As the Democratic Party brought one of its most difficult days in recent history to a close, its presidential candidate, Hillary Clinton, finally received the blessing of her erstwhile rival, Bernie Sanders. In a speech before the Democratic National Convention in Philadelphia,Sanders urged his supporters to vote for Clinton, promising that his progressive movement —the political revolution, as he calls it— will go on.
“Based on her ideas and leadership, Hillary Clinton must become the next president of the United States,” he said before listing all the progressive positions Clinton has adopted on issues like education, healthcare, economy and climate change. Sanders’ speech was meant to give the progressives’ blessing to a candidate that many voters consider too much of a centrist and too close to the country’s economic and political elites.
Sanders supporters, some of whom continued to protest even as speakers took the stage, have a long list of grievances
Yet, Sanders also proclaimed: “Together, my friends, we have begun a political revolution to transform America and that revolution – our revolution – continues.”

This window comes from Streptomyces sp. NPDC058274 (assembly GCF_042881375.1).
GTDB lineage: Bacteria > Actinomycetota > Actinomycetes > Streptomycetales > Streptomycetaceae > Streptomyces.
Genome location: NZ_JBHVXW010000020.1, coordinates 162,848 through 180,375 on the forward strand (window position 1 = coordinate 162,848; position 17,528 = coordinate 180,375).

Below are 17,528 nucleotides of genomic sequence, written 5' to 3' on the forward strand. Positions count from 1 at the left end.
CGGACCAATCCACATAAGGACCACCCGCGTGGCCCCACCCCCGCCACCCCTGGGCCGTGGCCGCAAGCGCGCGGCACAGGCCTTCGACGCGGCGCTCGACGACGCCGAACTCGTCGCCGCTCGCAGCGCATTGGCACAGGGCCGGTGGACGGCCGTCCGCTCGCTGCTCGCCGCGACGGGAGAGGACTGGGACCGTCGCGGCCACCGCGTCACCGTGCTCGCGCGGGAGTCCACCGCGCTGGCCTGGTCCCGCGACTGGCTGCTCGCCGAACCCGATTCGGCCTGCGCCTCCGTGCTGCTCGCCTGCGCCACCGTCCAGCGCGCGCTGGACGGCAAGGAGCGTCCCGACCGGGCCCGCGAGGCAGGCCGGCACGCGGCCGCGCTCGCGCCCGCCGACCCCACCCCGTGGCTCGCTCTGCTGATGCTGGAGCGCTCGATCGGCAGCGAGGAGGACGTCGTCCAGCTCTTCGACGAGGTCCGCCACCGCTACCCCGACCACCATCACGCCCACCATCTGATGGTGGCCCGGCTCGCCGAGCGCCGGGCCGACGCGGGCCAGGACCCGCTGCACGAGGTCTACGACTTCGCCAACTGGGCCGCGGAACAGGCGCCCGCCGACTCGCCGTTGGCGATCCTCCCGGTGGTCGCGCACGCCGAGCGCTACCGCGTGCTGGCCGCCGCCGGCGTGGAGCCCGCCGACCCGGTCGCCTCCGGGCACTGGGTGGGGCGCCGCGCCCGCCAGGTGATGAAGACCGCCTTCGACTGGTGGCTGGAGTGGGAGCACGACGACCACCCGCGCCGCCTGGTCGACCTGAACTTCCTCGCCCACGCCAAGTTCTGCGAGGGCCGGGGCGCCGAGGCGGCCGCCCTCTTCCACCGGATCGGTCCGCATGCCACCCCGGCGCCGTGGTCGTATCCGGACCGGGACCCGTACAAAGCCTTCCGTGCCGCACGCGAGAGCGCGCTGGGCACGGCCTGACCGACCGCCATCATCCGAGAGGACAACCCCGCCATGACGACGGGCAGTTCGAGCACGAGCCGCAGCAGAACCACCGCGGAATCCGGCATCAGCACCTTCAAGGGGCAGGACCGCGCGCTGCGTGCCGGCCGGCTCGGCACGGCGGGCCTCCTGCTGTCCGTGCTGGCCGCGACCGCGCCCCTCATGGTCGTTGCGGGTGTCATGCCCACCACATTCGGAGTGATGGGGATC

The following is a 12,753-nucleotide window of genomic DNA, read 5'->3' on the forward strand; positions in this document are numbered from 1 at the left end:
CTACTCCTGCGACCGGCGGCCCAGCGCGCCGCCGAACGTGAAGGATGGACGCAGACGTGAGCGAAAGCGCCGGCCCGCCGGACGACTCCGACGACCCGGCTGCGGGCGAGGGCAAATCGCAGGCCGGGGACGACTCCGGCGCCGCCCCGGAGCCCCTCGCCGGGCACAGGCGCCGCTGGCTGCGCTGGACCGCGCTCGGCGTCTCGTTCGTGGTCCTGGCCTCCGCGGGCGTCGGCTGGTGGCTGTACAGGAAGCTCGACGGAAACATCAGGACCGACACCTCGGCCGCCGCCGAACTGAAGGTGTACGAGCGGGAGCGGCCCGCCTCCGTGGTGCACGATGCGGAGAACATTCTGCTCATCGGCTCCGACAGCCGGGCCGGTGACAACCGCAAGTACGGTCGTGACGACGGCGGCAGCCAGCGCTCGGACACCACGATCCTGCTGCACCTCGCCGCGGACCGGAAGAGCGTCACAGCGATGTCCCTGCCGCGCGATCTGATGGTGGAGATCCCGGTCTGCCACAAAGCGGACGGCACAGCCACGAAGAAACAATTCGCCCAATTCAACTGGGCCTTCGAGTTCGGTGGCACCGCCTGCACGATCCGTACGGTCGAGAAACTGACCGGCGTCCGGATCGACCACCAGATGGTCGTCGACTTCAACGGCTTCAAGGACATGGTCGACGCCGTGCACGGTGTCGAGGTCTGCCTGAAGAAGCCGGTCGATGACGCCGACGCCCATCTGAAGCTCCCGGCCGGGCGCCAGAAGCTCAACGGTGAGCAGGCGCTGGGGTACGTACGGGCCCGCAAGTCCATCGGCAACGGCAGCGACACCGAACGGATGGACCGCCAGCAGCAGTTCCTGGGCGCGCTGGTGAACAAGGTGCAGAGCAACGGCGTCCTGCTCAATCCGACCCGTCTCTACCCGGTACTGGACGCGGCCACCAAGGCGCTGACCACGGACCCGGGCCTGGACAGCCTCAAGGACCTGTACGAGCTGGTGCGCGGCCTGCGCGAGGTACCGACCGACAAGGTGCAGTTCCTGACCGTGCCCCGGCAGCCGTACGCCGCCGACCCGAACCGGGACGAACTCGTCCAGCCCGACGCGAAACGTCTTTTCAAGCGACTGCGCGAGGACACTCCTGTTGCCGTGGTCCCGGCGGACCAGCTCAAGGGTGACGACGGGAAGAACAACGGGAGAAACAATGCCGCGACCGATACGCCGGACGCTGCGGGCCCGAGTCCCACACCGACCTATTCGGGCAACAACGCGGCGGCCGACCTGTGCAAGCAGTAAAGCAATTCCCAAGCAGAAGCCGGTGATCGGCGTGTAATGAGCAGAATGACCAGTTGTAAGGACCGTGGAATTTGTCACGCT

Despite his call for Democrats to rally behind Clinton, division was the theme of the day. Sanders supporters, some of whom continued to protest even as speakers took the stage, have a long list of grievances. The most recent ones are evidence in the form of internal Democratic National Committee (DNC) emails published by Wikileaks that show how party leaders worked in Clinton’s favor and Clinton’s choice of running mate, Virginia Senator Tim Kaine, a centrist like herself.
Those emails have led to the resignation of DNC Chairwoman Debbie Wasserman Schultz. Sanders’ pro-Clinton speech was yet another step toward reconciliation.
CLINTON, THE PROGRESSIVE